Logo of Phnom Penh Post newspaper Phnom Penh Post - Ieng Sary defence grills DC-Cam rep on group’s motives

Ieng Sary defence grills DC-Cam rep on group’s motives

Ieng Sary defence grills DC-Cam rep on group’s motives

A defence lawyer for former Khmer Rouge foreign affairs minister Ieng Sary yesterday asserted that a senior representative from the Documentation Centre of Cambodia was being “less than honest” while testifying in Case 002 at the Khmer Rouge tribunal.

Following questioning by a defence lawyer for former Khmer Rouge Brother Number Two Nuon Chea, Michael Karnavas, co-defence counsel for Ieng Sary, requested that DC-Cam deputy director Vanthan Dara Poeu be reminded that he was under oath.

“It is our position … that the witness is confabulating, is being less than honest, so we would respectfully request that he be informed that he is still under oath and is required to answer the questions truthfully and fully,” he said.

The DC-Cam representative has testified this week about the organisation’s approach to researching the Democratic Kampuchea period, which defence teams have challenged in court.

While questioning Vanthan Dara Poeu, Jasper Pauw, co-defence counsel for Nuon Chea, stated repeatedly that the witness had not answered his questions.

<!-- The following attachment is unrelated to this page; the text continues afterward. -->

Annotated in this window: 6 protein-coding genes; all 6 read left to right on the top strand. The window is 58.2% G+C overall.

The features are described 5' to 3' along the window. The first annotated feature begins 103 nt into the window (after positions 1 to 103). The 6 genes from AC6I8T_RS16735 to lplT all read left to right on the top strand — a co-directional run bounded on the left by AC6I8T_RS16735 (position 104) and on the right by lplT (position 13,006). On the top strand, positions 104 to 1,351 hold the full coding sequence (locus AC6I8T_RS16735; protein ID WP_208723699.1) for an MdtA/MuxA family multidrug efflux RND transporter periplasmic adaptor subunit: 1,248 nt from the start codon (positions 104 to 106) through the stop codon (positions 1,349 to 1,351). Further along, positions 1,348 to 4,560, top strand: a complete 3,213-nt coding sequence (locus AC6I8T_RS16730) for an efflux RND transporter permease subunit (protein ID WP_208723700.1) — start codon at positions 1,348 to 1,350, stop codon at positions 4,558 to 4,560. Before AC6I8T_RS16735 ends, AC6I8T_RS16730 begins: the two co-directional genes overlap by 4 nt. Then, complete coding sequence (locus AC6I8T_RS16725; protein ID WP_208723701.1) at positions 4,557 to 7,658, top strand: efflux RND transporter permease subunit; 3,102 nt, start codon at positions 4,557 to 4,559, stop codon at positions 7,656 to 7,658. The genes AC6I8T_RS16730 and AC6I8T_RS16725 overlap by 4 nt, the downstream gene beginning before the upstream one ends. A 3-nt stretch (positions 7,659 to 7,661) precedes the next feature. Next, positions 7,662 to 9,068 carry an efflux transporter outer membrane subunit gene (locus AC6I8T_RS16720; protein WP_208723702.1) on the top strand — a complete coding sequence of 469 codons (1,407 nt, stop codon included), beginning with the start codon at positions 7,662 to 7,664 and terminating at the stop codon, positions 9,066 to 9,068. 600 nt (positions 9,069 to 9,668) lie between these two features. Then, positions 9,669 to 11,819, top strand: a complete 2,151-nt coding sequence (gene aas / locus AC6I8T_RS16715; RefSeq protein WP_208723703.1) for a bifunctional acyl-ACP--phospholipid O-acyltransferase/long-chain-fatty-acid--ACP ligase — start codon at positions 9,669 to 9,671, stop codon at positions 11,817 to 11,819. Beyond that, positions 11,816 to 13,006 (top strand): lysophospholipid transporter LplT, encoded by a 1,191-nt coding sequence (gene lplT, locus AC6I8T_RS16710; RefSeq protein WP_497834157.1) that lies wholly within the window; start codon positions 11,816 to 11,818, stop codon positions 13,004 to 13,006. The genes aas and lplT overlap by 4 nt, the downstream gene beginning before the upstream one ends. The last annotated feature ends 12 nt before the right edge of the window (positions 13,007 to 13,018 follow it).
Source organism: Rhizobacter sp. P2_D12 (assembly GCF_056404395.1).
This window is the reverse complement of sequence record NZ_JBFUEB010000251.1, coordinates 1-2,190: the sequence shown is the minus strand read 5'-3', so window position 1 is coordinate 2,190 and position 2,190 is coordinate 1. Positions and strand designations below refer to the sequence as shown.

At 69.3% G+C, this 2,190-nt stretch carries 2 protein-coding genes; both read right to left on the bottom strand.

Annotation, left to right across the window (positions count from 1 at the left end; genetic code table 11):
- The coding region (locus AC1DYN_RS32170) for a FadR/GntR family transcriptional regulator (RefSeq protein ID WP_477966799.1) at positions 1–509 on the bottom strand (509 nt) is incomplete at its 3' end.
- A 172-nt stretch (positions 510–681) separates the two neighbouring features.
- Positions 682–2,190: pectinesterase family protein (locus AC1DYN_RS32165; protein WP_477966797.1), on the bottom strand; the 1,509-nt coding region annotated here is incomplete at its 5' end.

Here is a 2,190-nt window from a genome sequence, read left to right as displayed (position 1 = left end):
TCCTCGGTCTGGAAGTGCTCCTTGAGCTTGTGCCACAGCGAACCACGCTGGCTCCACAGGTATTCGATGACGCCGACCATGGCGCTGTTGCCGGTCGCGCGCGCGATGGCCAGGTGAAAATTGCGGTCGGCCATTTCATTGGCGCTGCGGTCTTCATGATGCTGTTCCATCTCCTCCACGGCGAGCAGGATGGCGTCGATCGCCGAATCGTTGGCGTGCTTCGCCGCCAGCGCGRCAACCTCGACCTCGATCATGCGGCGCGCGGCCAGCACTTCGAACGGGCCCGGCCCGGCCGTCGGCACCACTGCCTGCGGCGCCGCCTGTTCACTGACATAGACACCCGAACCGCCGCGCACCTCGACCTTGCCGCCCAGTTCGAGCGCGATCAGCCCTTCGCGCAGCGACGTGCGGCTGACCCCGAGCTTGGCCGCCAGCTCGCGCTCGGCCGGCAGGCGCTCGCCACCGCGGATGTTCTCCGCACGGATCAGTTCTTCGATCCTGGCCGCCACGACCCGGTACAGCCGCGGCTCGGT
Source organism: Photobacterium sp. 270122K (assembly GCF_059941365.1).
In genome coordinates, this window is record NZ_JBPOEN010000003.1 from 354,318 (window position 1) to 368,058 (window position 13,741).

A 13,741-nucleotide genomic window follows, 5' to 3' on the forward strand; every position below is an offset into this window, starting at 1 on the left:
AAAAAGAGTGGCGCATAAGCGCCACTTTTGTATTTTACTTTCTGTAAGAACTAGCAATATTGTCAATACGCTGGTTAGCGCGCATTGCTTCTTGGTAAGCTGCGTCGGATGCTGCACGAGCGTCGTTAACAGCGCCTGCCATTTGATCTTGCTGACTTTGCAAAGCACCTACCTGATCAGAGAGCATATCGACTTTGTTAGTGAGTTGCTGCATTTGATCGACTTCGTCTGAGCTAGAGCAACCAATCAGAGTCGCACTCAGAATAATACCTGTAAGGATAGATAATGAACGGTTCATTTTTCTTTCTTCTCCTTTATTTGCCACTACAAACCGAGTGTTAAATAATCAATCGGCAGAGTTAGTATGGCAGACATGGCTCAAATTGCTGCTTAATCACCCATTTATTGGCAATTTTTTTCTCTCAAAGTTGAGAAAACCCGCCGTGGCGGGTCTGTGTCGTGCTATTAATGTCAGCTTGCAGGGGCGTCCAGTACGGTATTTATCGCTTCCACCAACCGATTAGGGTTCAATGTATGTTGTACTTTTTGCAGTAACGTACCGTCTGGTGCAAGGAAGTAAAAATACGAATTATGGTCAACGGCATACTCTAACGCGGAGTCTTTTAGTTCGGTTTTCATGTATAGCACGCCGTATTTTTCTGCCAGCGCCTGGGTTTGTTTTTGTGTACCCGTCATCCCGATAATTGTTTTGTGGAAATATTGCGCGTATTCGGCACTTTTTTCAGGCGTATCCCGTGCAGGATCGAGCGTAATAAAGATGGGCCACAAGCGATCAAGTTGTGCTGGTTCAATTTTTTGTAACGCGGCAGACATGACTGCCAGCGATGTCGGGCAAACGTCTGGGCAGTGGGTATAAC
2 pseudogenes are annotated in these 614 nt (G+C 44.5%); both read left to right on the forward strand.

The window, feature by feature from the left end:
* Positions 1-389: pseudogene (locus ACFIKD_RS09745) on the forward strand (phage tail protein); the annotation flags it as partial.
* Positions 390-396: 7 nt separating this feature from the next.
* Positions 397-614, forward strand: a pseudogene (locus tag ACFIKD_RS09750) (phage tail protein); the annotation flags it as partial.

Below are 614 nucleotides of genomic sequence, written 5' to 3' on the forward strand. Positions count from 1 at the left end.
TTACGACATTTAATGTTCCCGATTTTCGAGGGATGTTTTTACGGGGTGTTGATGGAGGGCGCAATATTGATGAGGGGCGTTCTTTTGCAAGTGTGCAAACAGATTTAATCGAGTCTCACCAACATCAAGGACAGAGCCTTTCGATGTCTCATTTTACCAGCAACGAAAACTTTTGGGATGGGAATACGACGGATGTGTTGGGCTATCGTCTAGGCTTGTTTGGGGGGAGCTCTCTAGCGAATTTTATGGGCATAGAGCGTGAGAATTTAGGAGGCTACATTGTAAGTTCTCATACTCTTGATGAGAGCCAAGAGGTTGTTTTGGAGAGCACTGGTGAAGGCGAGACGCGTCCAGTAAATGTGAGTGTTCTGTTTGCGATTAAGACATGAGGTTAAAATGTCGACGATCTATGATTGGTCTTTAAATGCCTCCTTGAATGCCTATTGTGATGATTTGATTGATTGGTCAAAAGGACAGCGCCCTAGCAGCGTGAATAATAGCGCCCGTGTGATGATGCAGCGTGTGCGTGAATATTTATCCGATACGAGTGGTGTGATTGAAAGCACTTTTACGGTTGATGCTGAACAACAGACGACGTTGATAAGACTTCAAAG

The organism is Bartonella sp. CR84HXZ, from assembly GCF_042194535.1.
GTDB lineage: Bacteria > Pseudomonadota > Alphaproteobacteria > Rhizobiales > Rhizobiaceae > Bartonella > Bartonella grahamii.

Karnavas later repeated certain questions posed by the Nuon Chea defence, including whether representatives from DC-Cam had consulted with prosecutors at the tribunal, to which the witness responded that he had not personally met with prosecutors.

Jasper Pauw earlier questioned Vanthan Dara Poeu about the organisation’s “goals and purposes” including whether DC-Cam had ever “stated a desire to have Nuon Chea prosecuted”.

Vanthan Dara Poeu said that he had been called to testify about “documentation” and, after Pauw repeated the question, Trial Chamber President Nil Nonn ruled that the witness was not required to answer it.

Pauw later presented Vanthan Dara Poeu with a copy of a questionnaire used by DC-Cam researchers in fieldwork, and read out “sub-sections” from the document including those labeled with “torture”, “religious persecution”, “genocide” and “crimes against humanity”.

Pauw asked the witness whether he concurred with the Nuon Chea defence’s assessment that, through the questionnaire, the organisation was attempting to provide “building blocks for a later trial”.

“We intend to provide that information and those documents to people who are interested in finding justice for those who lived through the Democratic Kampuchea regime,” Vanthan Dara Poeu said.

The prosecution has argued that simply because one of DC-Cam’s goals is to “search for the truth” of the Democratic Kampuchea period, that does not signify that the organisation is biased.

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